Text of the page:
My overgrown toe-nail scratched up against metal. I remembered I was floating in an angular pool about three bathtubs big at the bow of the Central Maritime Hotel, which itself was floating in Dili Harbor. This was an unexpected day, of self-referential pop videos on MTVAsia, sparkling white sheets, hot water and excessive air-conditioners. On the tails of four months of intermittent electricity, emaciated dogs, and cocky roosters this pool was quite amusing. The pool smell, the wavy mesh pattern of sunlight on the blue bottom, I clung to the side, recoiled for a backstroke racing start.

Floating belly up, alternately letting the sun scorch my belly and the water cool it, I could not get the 20 year John Walker, out of my mind. Fellow American who forced himself outside of his “open-minded” uppermiddleclass life, testing the world. Figuring out what it meant to be American, unable to deal with it, masochistically allowing himself to be brain-washed by the Taliban. Now as I floated in a hotel pool on a boat in East Timor, he sat in a US warship, bearded, shackled, awaiting trail for treason. And he is younger than me.

I myself could not avoid the eerie feeling of “joining” when I began working for UN Agency. As if I had some how finally given in to the inevitable. Coming here, I wanted to be an observer, not necessary “independent” or “objective” but I did want to maintain somekind of mental autonomy. And showing up the same time everyday, repeating the same development-speak and office email etiquette, I often feel like I’ve lost all personal direction or motivation. The question that troubles me most here is what am I doing here?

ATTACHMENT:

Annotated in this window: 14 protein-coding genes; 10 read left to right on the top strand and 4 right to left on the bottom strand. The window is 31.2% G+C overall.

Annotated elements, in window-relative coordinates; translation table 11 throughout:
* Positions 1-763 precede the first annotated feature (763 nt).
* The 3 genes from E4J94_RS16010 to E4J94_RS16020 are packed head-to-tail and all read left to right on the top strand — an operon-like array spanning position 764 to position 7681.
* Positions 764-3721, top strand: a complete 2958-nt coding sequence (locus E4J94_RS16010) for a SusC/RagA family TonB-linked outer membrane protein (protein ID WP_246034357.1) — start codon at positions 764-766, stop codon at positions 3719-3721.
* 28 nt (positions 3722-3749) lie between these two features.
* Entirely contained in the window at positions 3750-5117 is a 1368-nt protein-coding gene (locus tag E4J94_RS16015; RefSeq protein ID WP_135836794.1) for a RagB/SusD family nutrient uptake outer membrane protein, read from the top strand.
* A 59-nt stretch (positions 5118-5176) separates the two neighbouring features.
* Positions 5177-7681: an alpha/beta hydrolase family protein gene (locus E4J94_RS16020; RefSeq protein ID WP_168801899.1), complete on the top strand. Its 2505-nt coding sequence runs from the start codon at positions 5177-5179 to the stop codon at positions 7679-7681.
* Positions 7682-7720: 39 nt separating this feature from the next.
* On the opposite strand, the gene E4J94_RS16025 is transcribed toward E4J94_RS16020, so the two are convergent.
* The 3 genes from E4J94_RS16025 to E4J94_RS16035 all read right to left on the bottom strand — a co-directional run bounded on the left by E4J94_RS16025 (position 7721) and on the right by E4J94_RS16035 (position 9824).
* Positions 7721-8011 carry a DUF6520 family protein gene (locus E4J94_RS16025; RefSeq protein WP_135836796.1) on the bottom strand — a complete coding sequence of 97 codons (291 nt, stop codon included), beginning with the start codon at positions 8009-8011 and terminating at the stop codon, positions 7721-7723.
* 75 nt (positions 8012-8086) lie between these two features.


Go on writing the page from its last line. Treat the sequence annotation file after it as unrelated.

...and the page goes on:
As scary as it sounds, I understand this kid John Walker. He felt alienated and apart from the materialism, the sick power of individualism over community, and the smothering weight of racial and class privilege. What happens when you try to express how excluded and outside of everything you feel you have become? You’re either ignored or told you are too extreme. And for some emotional people like John Walker, the only way out is to find a group to join. One that defines itself negatively, that works between the cracks.

If only John Walker had read Ralph Ellison’s Invisible Man and not the Autobiography of Malcolm X. Ellison’s power is his ability to find a sympathetic string, one that sounds the anger and hatred of another string, but incorporates it into a liveable human drone. Ellison could incorporate and articulate the rage and violence that he and others felt, not discounting it, but counter-balancing it with a love. Love is equaled by hate, it is a constant discipline to maintain their equality.

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